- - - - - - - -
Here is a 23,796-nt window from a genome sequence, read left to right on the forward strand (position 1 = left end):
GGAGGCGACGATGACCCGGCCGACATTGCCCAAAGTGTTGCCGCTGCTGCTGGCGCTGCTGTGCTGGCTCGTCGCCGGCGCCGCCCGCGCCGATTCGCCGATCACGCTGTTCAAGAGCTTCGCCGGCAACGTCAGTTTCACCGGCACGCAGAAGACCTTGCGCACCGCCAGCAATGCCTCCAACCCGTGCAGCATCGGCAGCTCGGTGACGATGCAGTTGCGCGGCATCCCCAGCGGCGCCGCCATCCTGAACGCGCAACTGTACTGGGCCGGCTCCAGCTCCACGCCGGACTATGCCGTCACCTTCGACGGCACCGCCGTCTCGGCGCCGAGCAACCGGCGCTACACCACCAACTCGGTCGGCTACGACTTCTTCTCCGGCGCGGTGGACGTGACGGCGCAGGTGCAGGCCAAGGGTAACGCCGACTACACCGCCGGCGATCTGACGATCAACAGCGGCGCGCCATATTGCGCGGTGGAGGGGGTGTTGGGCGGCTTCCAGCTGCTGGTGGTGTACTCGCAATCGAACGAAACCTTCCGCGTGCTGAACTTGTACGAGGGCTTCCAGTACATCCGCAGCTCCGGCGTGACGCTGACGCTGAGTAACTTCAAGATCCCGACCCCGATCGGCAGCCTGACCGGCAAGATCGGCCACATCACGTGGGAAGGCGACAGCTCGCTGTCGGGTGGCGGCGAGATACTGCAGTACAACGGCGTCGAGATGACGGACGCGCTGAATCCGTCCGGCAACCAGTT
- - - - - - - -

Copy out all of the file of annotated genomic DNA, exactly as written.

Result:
Here is a 23,796-nt window from a genome sequence, read left to right on the forward strand (position 1 = left end):
GGAGGCGACGATGACCCGGCCGACATTGCCCAAAGTGTTGCCGCTGCTGCTGGCGCTGCTGTGCTGGCTCGTCGCCGGCGCCGCCCGCGCCGATTCGCCGATCACGCTGTTCAAGAGCTTCGCCGGCAACGTCAGTTTCACCGGCACGCAGAAGACCTTGCGCACCGCCAGCAATGCCTCCAACCCGTGCAGCATCGGCAGCTCGGTGACGATGCAGTTGCGCGGCATCCCCAGCGGCGCCGCCATCCTGAACGCGCAACTGTACTGGGCCGGCTCCAGCTCCACGCCGGACTATGCCGTCACCTTCGACGGCACCGCCGTCTCGGCGCCGAGCAACCGGCGCTACACCACCAACTCGGTCGGCTACGACTTCTTCTCCGGCGCGGTGGACGTGACGGCGCAGGTGCAGGCCAAGGGTAACGCCGACTACACCGCCGGCGATCTGACGATCAACAGCGGCGCGCCATATTGCGCGGTGGAGGGGGTGTTGGGCGGCTTCCAGCTGCTGGTGGTGTACTCGCAATCGAACGAAACCTTCCGCGTGCTGAACTTGTACGAGGGCTTCCAGTACATCCGCAGCTCCGGCGTGACGCTGACGCTGAGTAACTTCAAGATCCCGACCCCGATCGGCAGCCTGACCGGCAAGATCGGCCACATCACGTGGGAAGGCGACAGCTCGCTGTCGGGTGGCGGCGAGATACTGCAGTACAACGGCGTCGAGATGACGGACGCGCTGAATCCGTCCGGCAACCAGTT